But the vessel's remarkable history — and the fact that it has survived at all, becoming one of oldest birchbark canoes in the world — make it a "stunning find," says museum curator Jeremy Ward.
Transported in a sailing ship more than 200 years ago from North America to England where it wound up neglected in a barn in Cornwall, the canoe made its return trip this summer — with a bit of royal help — on a Canadian military aircraft, joining the Peterborough, Ont., museum's permanent collection.
Ward describes the artifact as "canoe remains."
"It's two ends, somewhat intact, minus a lot of important parts, and the midsection is just a collection of pieces."
Unlike dugout canoes, he said, birchbark canoes do not age well.
"At one point birchbark canoes were very common up and down the St. Lawrence River and elsewhere in the country. And yet they just disappear, they're almost ephemeral. And so to hear about a 230-year-old birchbark canoe is very, very rare."
Ward was first contacted about the canoe in February 2010 by the National Maritime Museum in Falmouth, England, which was seeking expert advice after its discovery in a barn at the nearby Enys estate, belonging to one of Cornwall's most prominent families.
That museum, which also worked with the British Museum on the find, concluded it was "a unique survival from the 18th century" and put it on display in 2011 under a sign reading: "Is this the oldest birchbark canoe in the world?"
According to Enys family lore, the canoe was brought back from Canada by Lt. John Enys, who went to Quebec in 1776 to fight in the American War of Independence. Enys made two trips to North America, returning to England after the second one in 1788.
A journal Enys kept of his North American adventures, published by a U.S. historian, describes fishing expeditions and encounters with natives but does not mention acquiring a canoe. Ward suspects it may in fact have been brought to England by the officer's regiment and presented to Enys, the regimental historian, as a gift.
Its precise origin remains a mystery. The curator believes it was built in the 1770s or 1780s near Quebec City in a style that points to the Maliseet and Abenaki nations. But the canoe builders of many aboriginal groups, including the Mohawk and Huron, influenced each other at the time, which makes it impossible, for now, to determine which nation can take the credit. Further research will be done, said Ward.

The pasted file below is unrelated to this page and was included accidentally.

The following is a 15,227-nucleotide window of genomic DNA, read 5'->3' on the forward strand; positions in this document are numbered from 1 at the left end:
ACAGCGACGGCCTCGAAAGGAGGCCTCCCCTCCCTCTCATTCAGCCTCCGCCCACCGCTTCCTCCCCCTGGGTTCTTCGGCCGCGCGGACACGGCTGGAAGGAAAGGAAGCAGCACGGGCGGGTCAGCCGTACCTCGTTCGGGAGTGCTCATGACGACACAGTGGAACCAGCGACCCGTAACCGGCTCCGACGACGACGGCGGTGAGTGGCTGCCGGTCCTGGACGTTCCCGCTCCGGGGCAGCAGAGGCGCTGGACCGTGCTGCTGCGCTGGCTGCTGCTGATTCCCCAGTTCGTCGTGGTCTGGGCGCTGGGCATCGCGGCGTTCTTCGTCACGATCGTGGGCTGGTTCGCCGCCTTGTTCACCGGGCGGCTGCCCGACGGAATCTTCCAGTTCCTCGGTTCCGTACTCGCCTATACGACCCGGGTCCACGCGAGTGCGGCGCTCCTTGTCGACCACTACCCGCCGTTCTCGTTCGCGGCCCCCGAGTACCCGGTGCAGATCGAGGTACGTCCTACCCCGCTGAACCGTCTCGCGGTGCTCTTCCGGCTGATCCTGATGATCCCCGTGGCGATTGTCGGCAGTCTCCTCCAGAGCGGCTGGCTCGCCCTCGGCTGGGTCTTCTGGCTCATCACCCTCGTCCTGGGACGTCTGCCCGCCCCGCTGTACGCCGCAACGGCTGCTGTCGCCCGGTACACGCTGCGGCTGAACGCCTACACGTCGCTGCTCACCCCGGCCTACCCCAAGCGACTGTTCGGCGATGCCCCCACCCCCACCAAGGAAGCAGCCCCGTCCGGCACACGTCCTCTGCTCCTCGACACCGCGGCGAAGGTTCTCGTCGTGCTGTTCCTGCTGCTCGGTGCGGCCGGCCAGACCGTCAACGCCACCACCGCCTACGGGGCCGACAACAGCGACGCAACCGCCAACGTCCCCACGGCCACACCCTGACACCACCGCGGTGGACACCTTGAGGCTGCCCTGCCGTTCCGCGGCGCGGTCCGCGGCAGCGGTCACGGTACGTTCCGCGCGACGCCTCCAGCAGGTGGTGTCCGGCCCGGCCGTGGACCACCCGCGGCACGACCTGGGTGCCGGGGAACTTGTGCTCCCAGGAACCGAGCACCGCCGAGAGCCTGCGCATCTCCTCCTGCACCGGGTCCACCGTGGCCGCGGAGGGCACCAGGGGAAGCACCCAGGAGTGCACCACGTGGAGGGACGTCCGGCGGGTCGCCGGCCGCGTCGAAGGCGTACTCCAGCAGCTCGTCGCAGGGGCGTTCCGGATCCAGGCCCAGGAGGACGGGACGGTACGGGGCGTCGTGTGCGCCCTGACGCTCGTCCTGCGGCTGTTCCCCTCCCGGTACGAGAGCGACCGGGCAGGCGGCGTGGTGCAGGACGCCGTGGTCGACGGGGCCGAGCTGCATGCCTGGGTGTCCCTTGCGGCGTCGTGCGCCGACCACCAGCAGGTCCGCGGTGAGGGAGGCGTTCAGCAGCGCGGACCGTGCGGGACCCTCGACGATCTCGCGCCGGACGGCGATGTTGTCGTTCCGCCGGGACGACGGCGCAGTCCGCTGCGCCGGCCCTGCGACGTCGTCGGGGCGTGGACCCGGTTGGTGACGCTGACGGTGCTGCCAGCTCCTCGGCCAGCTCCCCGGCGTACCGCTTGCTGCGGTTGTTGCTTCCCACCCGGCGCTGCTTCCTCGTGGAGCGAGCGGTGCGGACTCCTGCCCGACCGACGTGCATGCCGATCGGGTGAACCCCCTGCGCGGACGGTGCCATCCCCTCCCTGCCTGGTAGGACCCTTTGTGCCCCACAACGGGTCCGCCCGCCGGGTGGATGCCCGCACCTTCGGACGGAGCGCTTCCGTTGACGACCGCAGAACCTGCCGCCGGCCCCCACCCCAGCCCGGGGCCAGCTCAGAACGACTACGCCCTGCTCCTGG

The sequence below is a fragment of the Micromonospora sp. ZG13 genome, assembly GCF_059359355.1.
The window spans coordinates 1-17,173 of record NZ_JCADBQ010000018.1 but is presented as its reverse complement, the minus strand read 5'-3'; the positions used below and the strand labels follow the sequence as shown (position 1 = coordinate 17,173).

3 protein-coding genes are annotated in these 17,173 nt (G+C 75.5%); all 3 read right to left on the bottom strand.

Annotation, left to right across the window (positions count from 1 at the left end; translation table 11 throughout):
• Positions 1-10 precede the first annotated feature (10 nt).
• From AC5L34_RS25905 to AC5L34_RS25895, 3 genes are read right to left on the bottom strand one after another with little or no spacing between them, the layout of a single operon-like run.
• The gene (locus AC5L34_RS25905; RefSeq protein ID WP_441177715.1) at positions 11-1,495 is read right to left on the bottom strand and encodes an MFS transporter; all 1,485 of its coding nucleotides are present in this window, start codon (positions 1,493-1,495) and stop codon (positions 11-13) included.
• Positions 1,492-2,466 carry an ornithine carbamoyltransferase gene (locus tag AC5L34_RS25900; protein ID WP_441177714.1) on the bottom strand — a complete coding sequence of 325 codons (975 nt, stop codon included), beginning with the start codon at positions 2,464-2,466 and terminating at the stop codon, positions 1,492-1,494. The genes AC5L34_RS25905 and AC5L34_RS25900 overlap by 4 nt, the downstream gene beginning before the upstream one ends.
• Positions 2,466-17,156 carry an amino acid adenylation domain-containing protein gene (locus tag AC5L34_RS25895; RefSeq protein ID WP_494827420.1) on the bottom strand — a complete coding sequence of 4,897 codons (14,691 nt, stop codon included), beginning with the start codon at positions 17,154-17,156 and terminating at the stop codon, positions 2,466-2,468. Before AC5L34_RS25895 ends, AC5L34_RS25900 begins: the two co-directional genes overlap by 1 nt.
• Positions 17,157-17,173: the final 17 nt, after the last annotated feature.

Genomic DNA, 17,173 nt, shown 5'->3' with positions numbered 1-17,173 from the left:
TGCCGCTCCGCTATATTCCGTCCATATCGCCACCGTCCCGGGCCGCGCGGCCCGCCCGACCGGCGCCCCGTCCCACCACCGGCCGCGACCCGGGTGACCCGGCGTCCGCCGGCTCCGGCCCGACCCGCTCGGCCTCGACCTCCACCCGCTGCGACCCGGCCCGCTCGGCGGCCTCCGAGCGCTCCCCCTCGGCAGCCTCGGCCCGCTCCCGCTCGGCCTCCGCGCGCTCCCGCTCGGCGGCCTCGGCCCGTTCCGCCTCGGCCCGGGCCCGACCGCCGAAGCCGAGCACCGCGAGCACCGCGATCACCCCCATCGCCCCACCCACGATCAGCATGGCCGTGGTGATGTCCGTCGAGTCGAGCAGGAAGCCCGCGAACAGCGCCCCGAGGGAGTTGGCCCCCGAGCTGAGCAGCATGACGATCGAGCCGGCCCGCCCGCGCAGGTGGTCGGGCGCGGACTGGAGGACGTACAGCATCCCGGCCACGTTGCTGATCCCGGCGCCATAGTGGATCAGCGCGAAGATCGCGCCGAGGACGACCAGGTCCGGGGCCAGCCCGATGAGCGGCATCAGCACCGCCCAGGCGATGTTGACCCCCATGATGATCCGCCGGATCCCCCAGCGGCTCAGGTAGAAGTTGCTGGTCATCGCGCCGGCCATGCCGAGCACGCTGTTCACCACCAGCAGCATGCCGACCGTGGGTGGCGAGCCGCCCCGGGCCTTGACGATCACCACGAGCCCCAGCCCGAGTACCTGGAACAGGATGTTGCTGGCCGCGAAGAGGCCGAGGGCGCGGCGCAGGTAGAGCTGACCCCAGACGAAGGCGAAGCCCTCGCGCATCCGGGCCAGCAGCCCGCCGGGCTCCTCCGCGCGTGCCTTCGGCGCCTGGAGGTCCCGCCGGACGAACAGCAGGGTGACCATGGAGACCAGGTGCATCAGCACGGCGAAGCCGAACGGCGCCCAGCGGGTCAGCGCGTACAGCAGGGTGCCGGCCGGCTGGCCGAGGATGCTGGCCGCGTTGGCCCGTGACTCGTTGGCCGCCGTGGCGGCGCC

There are no plans to "fix it up," he added. "What we want to do is stick to traditional conservation, which will be a good thorough cleaning, documentation and then stabilization — so holding the parts together as best can be." The goal is to put it on display sometime in 2013.
The Enys family has donated their heirloom to the Peterborough museum, which holds the world's largest collection of canoes and kayaks — some 620 in total.
Kenneth Lister, assistant curator of anthropology at the Royal Ontario Museum in Toronto, thinks there could be other ancient Canadian canoes waiting to be discovered in Europe, even ones much older than the Enys craft.
"If there's one like this there, why wouldn't there be others?" Lister said, noting that Europeans had a habit of bringing back souvenirs from the New World.
The dilapidated state can even be considered a plus, he said. With all its inner workings exposed, the canoe may offer new insight into the construction of such old watercraft.
In June the various bits and pieces were put on a flight to CFB Trenton, Ont., arranged with the help of the Canadian High Commission in London. On the same Globemaster transport plane was another canoe — a voyageur-style reproduction also belonging to the Peterborough museum — which represented Canada in the Queen's diamond jubilee pageant on the River Thames.
Prince Andrew, patron of the museum and a canoeing enthusiast since his days as a student at Lakefield — north of Peterborough — helped sponsor the repatriation.
The new arrival is slated to be unveiled Aug. 29 at the museum in "a welcoming-back-to-Canada event," Ward said.
Doug Williams, a Mississauga Anishinabe who teaches indigenous knowledge at Peterborough's Trent University, said the canoe's return has a spiritual dimension.
"I'm going to speak to it in the (Algonquin) language — it hasn't heard the language for hundreds of years. I'm going to bless it, I'm going to smudge it, I'm going to pray with it."
He said many First Nations currently lack the facilities to properly care for such fragile treasures.
"We ask the museums to be patient, to be careful also with our cultural objects. There will come a day when hopefully we can be funded to be able to repatriate those kinds of things back to First Nations communities where I think they ultimately belong."Suggest a correction